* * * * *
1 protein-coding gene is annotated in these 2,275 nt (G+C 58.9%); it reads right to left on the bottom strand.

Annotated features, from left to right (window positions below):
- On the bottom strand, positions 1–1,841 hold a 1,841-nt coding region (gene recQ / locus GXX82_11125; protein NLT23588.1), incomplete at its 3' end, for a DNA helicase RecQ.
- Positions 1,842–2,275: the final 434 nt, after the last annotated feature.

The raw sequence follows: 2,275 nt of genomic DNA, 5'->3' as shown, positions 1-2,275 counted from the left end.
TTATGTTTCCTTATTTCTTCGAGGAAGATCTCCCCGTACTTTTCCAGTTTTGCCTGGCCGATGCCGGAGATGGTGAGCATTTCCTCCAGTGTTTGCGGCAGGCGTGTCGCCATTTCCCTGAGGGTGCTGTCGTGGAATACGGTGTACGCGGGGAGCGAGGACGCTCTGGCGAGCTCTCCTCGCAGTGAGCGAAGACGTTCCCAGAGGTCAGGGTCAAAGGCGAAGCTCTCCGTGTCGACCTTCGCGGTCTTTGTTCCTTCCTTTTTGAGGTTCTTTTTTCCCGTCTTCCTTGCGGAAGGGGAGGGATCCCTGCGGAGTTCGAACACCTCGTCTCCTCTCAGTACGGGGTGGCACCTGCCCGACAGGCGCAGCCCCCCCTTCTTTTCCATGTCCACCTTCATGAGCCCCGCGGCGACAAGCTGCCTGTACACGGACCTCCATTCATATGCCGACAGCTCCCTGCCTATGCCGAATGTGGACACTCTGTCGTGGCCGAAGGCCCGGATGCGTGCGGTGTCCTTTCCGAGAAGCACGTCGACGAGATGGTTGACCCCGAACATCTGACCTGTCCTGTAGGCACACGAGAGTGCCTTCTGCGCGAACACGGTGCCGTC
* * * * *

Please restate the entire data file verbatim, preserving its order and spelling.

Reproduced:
1 protein-coding gene is annotated in these 2,275 nt (G+C 58.9%); it reads right to left on the bottom strand.

Annotated features, from left to right (window positions below):
- On the bottom strand, positions 1–1,841 hold a 1,841-nt coding region (gene recQ / locus GXX82_11125; protein NLT23588.1), incomplete at its 3' end, for a DNA helicase RecQ.
- Positions 1,842–2,275: the final 434 nt, after the last annotated feature.

The raw sequence follows: 2,275 nt of genomic DNA, 5'->3' as shown, positions 1-2,275 counted from the left end.
TTATGTTTCCTTATTTCTTCGAGGAAGATCTCCCCGTACTTTTCCAGTTTTGCCTGGCCGATGCCGGAGATGGTGAGCATTTCCTCCAGTGTTTGCGGCAGGCGTGTCGCCATTTCCCTGAGGGTGCTGTCGTGGAATACGGTGTACGCGGGGAGCGAGGACGCTCTGGCGAGCTCTCCTCGCAGTGAGCGAAGACGTTCCCAGAGGTCAGGGTCAAAGGCGAAGCTCTCCGTGTCGACCTTCGCGGTCTTTGTTCCTTCCTTTTTGAGGTTCTTTTTTCCCGTCTTCCTTGCGGAAGGGGAGGGATCCCTGCGGAGTTCGAACACCTCGTCTCCTCTCAGTACGGGGTGGCACCTGCCCGACAGGCGCAGCCCCCCCTTCTTTTCCATGTCCACCTTCATGAGCCCCGCGGCGACAAGCTGCCTGTACACGGACCTCCATTCATATGCCGACAGCTCCCTGCCTATGCCGAATGTGGACACTCTGTCGTGGCCGAAGGCCCGGATGCGTGCGGTGTCCTTTCCGAGAAGCACGTCGACGAGATGGTTGACCCCGAACATCTGACCTGTCCTGTAGGCACACGAGAGTGCCTTCTGCGCGAACACGGTGCCGTC